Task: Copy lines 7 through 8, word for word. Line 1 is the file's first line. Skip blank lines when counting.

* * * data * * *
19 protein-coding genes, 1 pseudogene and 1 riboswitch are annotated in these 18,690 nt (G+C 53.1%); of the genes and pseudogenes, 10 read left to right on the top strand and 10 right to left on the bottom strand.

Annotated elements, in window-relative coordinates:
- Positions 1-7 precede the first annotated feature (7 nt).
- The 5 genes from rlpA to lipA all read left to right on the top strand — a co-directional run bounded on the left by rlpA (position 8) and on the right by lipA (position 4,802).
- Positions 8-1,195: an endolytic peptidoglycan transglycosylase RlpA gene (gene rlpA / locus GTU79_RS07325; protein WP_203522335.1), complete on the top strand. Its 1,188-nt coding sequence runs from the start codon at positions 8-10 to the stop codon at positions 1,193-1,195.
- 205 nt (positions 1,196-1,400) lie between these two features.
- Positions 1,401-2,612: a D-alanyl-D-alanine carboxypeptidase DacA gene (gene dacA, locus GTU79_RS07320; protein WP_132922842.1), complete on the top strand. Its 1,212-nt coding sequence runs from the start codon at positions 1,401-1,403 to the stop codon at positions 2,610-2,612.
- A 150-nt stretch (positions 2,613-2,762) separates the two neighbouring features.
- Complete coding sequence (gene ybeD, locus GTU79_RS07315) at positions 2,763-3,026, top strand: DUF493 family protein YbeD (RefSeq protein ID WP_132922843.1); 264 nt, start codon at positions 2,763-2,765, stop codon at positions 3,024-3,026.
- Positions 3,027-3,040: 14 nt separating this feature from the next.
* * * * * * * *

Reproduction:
- Positions 1,401-2,612: a D-alanyl-D-alanine carboxypeptidase DacA gene (gene dacA, locus GTU79_RS07320; protein WP_132922842.1), complete on the top strand. Its 1,212-nt coding sequence runs from the start codon at positions 1,401-1,403 to the stop codon at positions 2,610-2,612.
- A 150-nt stretch (positions 2,613-2,762) separates the two neighbouring features.